Cisco is developing open source tools designed to allow network operators to describe policy in more meaningful terms.
The Noiro Networks team inside Cisco Systems Inc. (Nasdaq: CSCO) is trying to solve the problem of network policy that doesn't make sense in an application-centric world. Typical networking policy uses networking language -- describing traffic flows or or whether specific ports are allowed to connect with each other. Instead, the Noiro Networks team is looking to describe policies in terms of how applications are allowed to interoperate, says Thomas Graf, a principal software engineer at Cisco working on Noiro Networks.
"We want to give the user the ability to say what the policy result should look like," says Graf. "We want to decouple policy from specific infrastructure. And we want to achieve that with open source software."
The goal is to create a policy framework that works with OpenStack and OpenDaylight, for cloud applications. "They do not want vendor-specific code in an open source cloud."
Within Cisco, the Noiro Networks work would be incorporated into Cisco's SDN architecture, the Application Centric Infrastructure (ACI). "We want to bring the same concept, thinking about applications instead of infrastructure, to the open source world," Graf says.
If these goals sound familiar, then your memory is sharp. It's similar to OpFlex, a group-based policy that Cisco is working on, and which has been submitted to the Internet Engineering Task Force as a proposed standard. Cisco unveiled OpFlex at the Interop conference in the spring but hasn't talked much about it since. Cisco is also working with OpenDaylight on OpFlex interoperability. (See Goin' South: Cisco Offers 'OpFlex' as Alternative to OpenFlow .)
"There are lots of really interesting things happening in the policy world," says Nicolas Jacques, executive director of the OpenDaylight Project. "I think this is going to be a major area of focus for us and for any project."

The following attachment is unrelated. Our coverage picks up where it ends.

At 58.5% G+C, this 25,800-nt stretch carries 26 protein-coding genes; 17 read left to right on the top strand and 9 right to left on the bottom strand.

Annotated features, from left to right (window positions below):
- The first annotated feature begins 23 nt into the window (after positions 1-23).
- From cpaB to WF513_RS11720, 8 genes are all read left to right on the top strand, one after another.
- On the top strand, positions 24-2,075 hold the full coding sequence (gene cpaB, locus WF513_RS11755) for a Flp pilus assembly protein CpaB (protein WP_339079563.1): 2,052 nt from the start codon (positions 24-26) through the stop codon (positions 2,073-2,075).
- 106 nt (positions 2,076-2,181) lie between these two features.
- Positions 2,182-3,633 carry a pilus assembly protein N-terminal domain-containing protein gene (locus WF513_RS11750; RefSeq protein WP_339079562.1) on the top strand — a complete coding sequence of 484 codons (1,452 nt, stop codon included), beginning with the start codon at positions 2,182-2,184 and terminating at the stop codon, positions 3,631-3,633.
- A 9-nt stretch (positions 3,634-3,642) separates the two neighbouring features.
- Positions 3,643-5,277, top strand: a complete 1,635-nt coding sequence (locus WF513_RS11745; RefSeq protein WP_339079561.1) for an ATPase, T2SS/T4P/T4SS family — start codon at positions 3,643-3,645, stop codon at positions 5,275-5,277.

The Noiro Networks team, now totaling 16 people, is maintaining a "Chinese wall" between itself and Cisco proper, says Graf. "We want to go all in on open source," Graf says.
"You cannot do open source with traditional software development methodology," Graf says. For example, open source is unfriendly to deadlines. "If the community gives you feedback, you have to react to that."
"We would be excited to work with anybody in the industry, and especially in the open source world, to get policy moving forward," Graf says. "We don't care what it's called."
So is Noiro Networks an independent business -- even a "spin-in," like Insieme Networks was? Insieme was a startup fully funded by Cisco that Cisco then acquired in 2013, at the same time as Cisco launched ACI, which Insieme developed. (See Cisco's ACI Gets Physical With SDN.)
That's not what's going on here, Graf says. "Legally it's Cisco. We get payroll from Cisco. We get badges and directory from Cisco. Everyone is aware we're Cisco. When we talk at conferences we say it's Noiro-Cisco." But the Noiro group isn't subject to Cisco's development cycles and roadmaps -- it has its own roadmap and objectives.
Mike Cohen, a director of product management at Cisco who works with the Noiro team, says: "We just thought it would be cool to have a separate email address. There is no deeper meaning here. It's a team morale thing. We're all strongly part of Cisco, but the team is focused on outbound community efforts." Noiro is part of the Nexus 9000 business unit at Cisco, Cohen says.